Subgroup analysis was performed to calculate the risk of having headache compared to no headache in the last month for groups defined by baseline age, BMI, SBP and DBP, sex, education, and history of disorders such as stroke, hypertension, and diabetes.

The study was registered with in March 2014 with the identifier number NCT02092090.

Role of the funding source

The trial was funded by the National Health and Medical Research Council of Australia (NHMRC) Project Grant (APP1049417), NHMRC Program Grant (APP1052555), and NHMRC Centre for Research Excellence Grant (APP1117300).


A total of 20,995 participants were recruited from April 2014 to January 2015: 10,504 participants in the intervention group and 10,491 individuals in the control group. Of all randomised participants, 16,823 were alive at final follow-up. A total of 16,486 participants answered headache-related questions at the end of the study and were included in the current analysis (79% of all randomised and 98% of all alive) (Fig. 1). There were outcome data for all 600 of the villages, with between 12 and 35 participants providing data in each. The mean follow-up duration was 4.7 years. The baseline clinical characteristics of the participants are shown in Table 1. The mean age (±SD) of participants was 64.3 ± 8.1 years, and 51% were female. At 60 months follow-up visit, mean (±SD) SBP was 142.9 ± 20.5 and 146.5 ± 21.1 and DBP was 84.6 ± 11.7 and 85.5 ± 12.1 in the intervention and control groups, respectively. During the course of the trial, mean SBP was 3·4 (95% CI: 1.8, 4.9, p ≤ 0.001) mmHg lower and DBP was 0.8 (95% CI: –0.1, 1.7, p = 0.08) mmHg lower in the intervention compared to the control group. Standard deviation of BP change, as a measure of BP variability, was 27.4 vs 27.8 mmHg for SBP and 15.9 vs 16.3 mmHg for DBP in intervention and control. Pulse pressure at final visit was 58.3 ± 15.8 in intervention and 61.0 ± 16.3 in control. The mean difference in pulse pressure at 60 months was –2.6 mmHg (95% CI: –3.5, –1.6, p ≤ 0.0001). During the trial, mean 24-h urinary sodium level decreased by 15.3 (95% CI: 8.3, 39.0, p = 0.204) mmol and potassium level increased by 24.9 (95%CI: 17.5, 32.4, p ≤ 0.001) mmol in the intervention compared to the control group.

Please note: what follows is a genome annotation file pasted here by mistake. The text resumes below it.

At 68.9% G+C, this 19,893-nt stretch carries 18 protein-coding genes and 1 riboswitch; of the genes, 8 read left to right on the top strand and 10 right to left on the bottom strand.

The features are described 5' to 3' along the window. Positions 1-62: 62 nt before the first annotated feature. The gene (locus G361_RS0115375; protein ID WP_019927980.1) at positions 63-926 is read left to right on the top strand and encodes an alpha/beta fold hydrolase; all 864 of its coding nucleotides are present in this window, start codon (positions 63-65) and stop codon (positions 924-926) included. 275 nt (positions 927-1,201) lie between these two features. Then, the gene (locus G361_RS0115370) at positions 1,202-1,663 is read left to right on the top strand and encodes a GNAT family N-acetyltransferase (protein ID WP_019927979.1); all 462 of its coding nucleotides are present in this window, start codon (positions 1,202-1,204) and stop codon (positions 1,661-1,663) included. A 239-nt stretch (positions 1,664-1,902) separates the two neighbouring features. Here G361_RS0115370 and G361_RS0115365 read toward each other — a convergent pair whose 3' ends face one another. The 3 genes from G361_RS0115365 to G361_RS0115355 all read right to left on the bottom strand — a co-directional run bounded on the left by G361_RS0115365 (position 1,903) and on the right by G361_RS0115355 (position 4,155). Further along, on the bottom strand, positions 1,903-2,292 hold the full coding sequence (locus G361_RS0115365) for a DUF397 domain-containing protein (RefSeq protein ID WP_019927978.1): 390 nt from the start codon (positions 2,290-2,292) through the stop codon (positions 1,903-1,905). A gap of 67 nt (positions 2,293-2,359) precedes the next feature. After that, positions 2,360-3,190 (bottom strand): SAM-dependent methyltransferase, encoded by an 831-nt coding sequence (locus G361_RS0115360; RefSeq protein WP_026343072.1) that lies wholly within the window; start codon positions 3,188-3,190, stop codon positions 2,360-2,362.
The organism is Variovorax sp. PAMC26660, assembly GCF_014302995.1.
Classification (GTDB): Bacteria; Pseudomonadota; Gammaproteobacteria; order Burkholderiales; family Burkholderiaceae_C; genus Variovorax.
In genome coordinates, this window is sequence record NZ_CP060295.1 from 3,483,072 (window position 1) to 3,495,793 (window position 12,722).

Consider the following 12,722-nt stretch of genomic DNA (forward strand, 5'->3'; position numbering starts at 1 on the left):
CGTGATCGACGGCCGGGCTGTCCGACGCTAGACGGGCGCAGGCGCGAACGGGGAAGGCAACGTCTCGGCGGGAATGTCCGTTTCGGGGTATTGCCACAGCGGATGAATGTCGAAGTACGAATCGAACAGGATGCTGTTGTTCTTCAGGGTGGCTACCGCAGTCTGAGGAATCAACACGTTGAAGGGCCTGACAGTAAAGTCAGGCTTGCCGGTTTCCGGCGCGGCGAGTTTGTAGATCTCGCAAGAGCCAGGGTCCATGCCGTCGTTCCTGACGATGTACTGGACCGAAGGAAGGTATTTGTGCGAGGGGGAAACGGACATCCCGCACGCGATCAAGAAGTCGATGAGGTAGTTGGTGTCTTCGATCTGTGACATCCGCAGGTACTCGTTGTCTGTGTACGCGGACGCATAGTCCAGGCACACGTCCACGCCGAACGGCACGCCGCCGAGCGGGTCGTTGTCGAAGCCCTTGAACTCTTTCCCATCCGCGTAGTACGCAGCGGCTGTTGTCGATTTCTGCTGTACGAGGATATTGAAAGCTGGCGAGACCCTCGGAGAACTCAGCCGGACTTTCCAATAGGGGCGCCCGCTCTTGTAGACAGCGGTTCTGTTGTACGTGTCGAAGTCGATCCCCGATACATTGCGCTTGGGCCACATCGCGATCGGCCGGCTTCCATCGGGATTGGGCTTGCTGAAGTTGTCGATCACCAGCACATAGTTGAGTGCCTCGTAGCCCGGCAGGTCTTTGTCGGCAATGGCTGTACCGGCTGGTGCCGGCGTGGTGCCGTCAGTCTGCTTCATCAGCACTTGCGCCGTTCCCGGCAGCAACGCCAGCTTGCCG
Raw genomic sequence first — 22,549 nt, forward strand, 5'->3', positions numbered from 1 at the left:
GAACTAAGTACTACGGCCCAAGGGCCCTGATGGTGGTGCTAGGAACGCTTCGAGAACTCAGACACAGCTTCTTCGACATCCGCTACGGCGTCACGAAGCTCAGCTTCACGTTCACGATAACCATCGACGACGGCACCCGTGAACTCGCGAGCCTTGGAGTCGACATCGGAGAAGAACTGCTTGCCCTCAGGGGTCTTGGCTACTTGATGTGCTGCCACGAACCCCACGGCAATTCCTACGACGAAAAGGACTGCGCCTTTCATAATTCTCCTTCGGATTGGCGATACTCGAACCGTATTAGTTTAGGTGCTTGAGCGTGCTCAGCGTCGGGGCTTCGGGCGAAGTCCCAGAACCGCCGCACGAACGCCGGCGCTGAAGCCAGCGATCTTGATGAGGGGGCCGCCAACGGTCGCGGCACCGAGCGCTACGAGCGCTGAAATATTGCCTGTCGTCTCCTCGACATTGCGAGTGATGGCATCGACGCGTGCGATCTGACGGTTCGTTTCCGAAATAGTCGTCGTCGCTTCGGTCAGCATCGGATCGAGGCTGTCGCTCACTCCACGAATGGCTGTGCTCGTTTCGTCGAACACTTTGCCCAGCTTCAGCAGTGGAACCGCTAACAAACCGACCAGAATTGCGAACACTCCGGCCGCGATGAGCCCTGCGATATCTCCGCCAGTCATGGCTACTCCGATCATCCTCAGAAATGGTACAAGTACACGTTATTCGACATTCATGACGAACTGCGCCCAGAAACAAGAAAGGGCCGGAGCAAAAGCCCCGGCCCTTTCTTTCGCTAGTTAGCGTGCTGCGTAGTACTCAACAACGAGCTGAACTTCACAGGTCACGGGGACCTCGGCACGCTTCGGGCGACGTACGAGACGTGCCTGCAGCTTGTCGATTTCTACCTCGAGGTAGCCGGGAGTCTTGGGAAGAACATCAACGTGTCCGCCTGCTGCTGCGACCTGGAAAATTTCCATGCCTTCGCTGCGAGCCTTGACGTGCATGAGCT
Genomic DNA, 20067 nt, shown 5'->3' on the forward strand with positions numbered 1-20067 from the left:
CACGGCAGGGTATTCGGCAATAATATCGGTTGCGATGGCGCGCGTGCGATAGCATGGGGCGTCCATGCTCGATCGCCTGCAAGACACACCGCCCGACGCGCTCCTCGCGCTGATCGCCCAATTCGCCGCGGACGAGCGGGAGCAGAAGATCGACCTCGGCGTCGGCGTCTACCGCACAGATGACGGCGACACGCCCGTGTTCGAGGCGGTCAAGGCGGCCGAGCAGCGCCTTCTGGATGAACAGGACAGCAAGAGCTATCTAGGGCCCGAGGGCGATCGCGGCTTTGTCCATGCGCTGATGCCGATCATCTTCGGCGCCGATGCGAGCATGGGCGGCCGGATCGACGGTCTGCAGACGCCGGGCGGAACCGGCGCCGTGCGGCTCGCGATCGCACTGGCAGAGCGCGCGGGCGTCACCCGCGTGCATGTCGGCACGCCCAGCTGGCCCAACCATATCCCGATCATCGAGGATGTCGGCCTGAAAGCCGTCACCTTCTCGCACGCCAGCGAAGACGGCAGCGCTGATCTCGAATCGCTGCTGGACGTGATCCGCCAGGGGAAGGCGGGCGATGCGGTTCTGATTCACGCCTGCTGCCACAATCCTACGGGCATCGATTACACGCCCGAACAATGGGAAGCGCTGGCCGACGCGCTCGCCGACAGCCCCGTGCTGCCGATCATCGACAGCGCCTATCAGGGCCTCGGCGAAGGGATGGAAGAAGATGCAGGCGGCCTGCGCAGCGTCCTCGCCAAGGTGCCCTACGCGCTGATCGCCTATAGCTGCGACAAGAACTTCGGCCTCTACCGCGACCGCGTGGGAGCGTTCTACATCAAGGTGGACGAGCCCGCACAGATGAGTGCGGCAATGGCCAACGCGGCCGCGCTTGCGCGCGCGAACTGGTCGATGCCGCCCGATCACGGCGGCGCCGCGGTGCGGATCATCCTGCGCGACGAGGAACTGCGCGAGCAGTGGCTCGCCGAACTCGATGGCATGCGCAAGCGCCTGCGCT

Fig. 1: Trial profile.
figure 1

Enrollment, randomisation, and Follow-up processes.

Table 1 Participants characteristics at baseline.

Of 16,486 participants alive at final follow-up, 4454 (27.0%) reported headache in the last month. In the intervention and control groups, 2301 (27.4%) and 2153 (26.6%) reported having headache (≥1 day) in the last month respectively (RR = 1.04, 95% CI: 0.93, 1.16, p = 0.48). There was also no between-group difference in the frequency of headache: for intervention vs control 1697 (20.2%) and 1558 (19.2%) reported 1–10 headache days per month, 306 (3.6%) and 297 (3.7%) reported 10–20 headache days per month, and 298 (3.6%) and 298 (3.7%) reported more than 20 headache days per month, respectively (p = 0.57).

Further analysis on subgroups defined by sex, age, BMI, BP, education, and history of hypertension, diabetes, and stroke, is reported in Fig. 2. Of the 11 subgroups assessed, there was some evidence of interaction by BMI (p value for interaction <0.001) and SBP and DBP level, with p values of interaction of 0.05 and 0.02, respectively.

Fig. 2: Subgoup analysis.
figure 2

Relative risk of any headache vs no headache in the last month in subgroups based on different variables is reported.